‘Good intentions are alone not enough’

If you believe that there is something about stay-at-home orders and the closure of “nonessential” businesses that infringes upon our fundamental rights, then there is good news. A federal court in Pennsylvania has reached the same conclusion.

U.S. District Judge William Stickman IV wrote that the “good intentions” underlying Pennsylvania Gov. Tom Wolfe’s (D) anti-COVID measures — similar to the lockdown orders in Hawaii and many other states — “are not alone enough to uphold governmental action against a constitutional challenge.”

The judge even cautioned that the threat to our rights might be greater when done with good intentions and “laudable ends.” In other words, the road to tyranny can be paved with good intentions.

Of course, we’ve been hearing that public emergencies do not suspend our constitutional rights since the beginning of the lockdown. The difference here is what is being recognized as a protected right.

In addition to determining that caps on gatherings are a violation of the right to assembly, Judge Stickman wrote that the order closing “non-life-sustaining” businesses was overly broad, arbitrary and infringed upon the right to earn a living under the 14th Amendment.

The stay-at-home order also came under heavy criticism. Stickman wrote that it violated due process and was “such a dramatic inversion of the concept of liberty in a free society as to be nearly presumptively unconstitutional.”

But what about the fact that judges tend to defer to political leaders during an emergency? Here, the timing of the suit may have played a role. Pennsylvania officials attempted to argue for a lower standard of scrutiny based on that principle, but the judge pointed out that, after many months, the emergency could no longer be considered “temporary.” In fact, just as in Hawaii, Pennsylvania was still under an emergency status, despite being in a more “open” phase, and could revert to the lockdown at any time.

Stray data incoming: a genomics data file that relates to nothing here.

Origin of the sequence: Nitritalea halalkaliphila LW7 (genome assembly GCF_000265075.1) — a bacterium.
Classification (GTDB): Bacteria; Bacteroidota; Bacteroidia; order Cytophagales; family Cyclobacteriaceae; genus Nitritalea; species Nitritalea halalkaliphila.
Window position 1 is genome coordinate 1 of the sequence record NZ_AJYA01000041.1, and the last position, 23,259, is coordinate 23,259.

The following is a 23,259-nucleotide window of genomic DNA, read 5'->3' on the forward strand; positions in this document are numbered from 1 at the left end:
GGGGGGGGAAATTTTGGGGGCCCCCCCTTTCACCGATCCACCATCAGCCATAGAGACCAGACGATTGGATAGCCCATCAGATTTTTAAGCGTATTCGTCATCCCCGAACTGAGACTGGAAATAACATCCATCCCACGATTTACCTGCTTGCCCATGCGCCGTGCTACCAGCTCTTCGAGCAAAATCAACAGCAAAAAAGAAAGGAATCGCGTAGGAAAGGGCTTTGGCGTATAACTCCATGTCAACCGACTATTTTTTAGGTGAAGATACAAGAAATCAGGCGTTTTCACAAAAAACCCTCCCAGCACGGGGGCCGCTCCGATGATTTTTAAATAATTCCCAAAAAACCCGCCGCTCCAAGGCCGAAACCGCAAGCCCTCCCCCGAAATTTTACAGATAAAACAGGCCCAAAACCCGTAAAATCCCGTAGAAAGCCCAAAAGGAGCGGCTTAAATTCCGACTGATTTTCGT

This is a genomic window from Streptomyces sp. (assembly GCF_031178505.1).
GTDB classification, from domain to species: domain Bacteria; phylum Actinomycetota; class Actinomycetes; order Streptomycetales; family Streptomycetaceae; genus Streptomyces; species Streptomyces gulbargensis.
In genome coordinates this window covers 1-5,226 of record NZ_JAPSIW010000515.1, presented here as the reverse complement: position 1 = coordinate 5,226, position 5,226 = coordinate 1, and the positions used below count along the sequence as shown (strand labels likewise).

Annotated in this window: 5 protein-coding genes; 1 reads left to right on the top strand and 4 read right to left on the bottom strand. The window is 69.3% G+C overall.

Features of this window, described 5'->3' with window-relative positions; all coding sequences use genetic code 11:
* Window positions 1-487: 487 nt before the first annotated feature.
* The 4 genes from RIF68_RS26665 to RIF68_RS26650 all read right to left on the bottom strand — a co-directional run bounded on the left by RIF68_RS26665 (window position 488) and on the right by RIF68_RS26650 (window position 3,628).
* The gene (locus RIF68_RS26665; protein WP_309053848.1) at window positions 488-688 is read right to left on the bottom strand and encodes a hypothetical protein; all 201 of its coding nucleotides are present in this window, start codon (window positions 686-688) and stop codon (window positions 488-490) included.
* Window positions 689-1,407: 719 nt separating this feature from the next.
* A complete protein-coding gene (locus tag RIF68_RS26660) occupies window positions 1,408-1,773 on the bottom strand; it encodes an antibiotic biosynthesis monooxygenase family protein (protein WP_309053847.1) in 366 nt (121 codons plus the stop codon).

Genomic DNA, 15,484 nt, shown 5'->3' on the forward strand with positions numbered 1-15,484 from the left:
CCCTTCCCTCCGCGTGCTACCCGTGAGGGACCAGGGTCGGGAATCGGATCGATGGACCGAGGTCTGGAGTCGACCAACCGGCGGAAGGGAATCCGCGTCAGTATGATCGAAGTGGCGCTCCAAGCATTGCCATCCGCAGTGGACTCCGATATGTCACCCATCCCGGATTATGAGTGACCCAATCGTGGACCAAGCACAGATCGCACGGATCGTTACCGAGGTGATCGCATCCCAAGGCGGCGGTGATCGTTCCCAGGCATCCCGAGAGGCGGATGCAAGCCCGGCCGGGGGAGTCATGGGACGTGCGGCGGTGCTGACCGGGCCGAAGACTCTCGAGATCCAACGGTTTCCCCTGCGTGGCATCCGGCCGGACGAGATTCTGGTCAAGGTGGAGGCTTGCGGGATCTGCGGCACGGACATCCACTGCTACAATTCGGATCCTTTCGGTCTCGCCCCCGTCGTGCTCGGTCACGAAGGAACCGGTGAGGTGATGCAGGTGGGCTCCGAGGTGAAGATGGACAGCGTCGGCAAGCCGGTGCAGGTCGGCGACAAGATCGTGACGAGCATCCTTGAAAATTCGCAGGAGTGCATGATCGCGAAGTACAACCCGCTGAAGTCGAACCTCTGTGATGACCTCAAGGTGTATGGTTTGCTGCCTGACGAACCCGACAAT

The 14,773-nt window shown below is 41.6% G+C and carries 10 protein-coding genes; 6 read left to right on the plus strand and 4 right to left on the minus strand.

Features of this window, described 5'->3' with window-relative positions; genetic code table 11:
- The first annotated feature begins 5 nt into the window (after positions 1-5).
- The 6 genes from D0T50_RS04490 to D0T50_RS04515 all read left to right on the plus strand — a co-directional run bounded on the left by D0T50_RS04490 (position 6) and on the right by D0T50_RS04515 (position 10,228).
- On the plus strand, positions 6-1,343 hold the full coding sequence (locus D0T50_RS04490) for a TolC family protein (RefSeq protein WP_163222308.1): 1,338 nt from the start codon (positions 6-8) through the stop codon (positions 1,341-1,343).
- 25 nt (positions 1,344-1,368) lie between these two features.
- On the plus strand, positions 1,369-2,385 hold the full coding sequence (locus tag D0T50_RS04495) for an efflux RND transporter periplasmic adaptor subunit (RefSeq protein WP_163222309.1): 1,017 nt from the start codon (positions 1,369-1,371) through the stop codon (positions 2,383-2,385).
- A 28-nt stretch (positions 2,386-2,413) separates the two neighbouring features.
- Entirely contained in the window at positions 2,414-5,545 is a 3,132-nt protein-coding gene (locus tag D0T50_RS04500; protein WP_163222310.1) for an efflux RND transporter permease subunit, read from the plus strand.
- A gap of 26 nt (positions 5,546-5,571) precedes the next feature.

Stickman wrote: “The Constitution cannot accept the concept of a ‘new normal’ where the basic liberties of the people can be subordinated to open-ended emergency mitigation measures.”

In Hawaii, we are also living under an open-ended emergency. So how will the Pennsylvania case affect us?

Ordinarily, we would have to wait for the case to go all the way to the U.S. Supreme Court before it could possibly result in a mitigation of Gov. David Ige’s emergency orders. However, there is a group of attorneys here in the Aloha State working to change that.

On this week’s episode of my interview program Hawaii Together,” on the ThinkTech Hawaii network, I spoke with Marc Victor and Jody Broaddus of Attorneys for Freedom. They are bringing a lawsuit challenging Hawaii’s lockdown orders on behalf of a local group called For Our Rights. The plaintiffs in the lawsuit are Hawaii residents who have been affected by the lockdown — not just in terms of their livelihoods and finances, but also their physical and mental health. They just want to be able to live their lives again.

The first goal of the lawsuit is to challenge the ability of any Hawaii governor to extend emergencies beyond 60 days. State law specifically limits emergency relief periods to only 60 days. But Gov. Ige has been extending his emergency orders again and again. In essence, we are living in a state of permanent, indefinite emergency, and for as long as that lasts, he is able to act as both executive and legislator, putting in new rules and restrictions without any say from the people or their representatives.

If successful, the Hawaii lawsuit would end the emergency proclamations at both the state and county levels. But that’s not the only goal. As Marc and Jody explained, their lawsuit is really about defending individual liberties, putting sensible and meaningful restrictions on the executive emergency powers, and finding a way to let Hawaii recover from the virus.

We’ve heard that COVID-19 presents an unprecedented challenge to our state. So why not counter that with new thinking and out-of-the-box solutions? To restart our economy, we could start with the plan outlined in the Grassroot Institute of Hawaii’s Road map to prosperity. But we also need to reconsider the state emergency powers law and how it might infringe on personal liberty.

An emergency is one thing, but we should also be on the lookout for a “new normal” that eats away at our rights.

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